James Forsyth

Telegraph: Brown planned to use his conference speech to challenge Cameron to a series of debates

Telegraph: Brown planned to use his conference speech to challenge Cameron to a series of debates
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There’s a an intriguing story in the Telegraph today which goes some way to explaining Labour’s confusion last week over whether or not Brown wanted a TV debate with Cameron. Andy Porter, who is well connected in the Brown circle, reports that Brown planned to challenge Cameron to a series of debates in his conference speech and is furious at Mandelson for giving the game away. (Cynics might say that this story reflects rather too well on Brown and shows that some in his circle are not entirely reconciled to Mandelson's influence).

It is easy to see the thinking behind Brown’s original plan. Brown could frame the challenge as a chance for Cameron to prove that he was not all style and no substance. By taking the initiative, Brown could set the terms of the debate—eg how many there would be, what the topics would be and the like.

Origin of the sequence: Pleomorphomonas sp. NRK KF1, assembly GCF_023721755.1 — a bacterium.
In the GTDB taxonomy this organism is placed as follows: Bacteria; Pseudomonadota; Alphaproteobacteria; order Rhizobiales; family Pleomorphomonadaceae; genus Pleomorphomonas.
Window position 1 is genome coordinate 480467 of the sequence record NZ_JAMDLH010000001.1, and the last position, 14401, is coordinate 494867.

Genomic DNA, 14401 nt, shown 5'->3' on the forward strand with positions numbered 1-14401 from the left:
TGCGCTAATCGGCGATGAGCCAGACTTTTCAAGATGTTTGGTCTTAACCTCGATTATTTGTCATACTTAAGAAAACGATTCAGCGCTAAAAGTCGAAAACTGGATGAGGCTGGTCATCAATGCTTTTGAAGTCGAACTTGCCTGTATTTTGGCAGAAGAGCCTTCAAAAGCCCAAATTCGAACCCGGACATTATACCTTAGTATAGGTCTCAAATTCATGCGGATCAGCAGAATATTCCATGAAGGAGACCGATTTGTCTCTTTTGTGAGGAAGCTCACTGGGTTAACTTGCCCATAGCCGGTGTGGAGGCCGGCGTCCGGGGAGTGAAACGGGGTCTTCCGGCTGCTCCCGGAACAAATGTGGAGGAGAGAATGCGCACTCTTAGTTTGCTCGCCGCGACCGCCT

Certainly, there would have been a media clamour for Cameron to say straight-away whether or not he accepted Brown’s invitation. It also would have dominated coverage of Brown’s speech, making him appear bold and confident.

One wonders what Brown will do now. The fact he was planning to challenge Cameron to debate shows that he accepts that he is, to use Mandelson’s phrase, “the underdog” in this coming campaign. Brown still needs a chance to go head to head with Cameron as it is one of the very few potential game changers there is left. So, I wouldn’t be that surprised if Brown still ends up issuing this challenge.  

Written byJames Forsyth

James Forsyth is Political Editor of the Spectator. He is also a columnist in The Sun.

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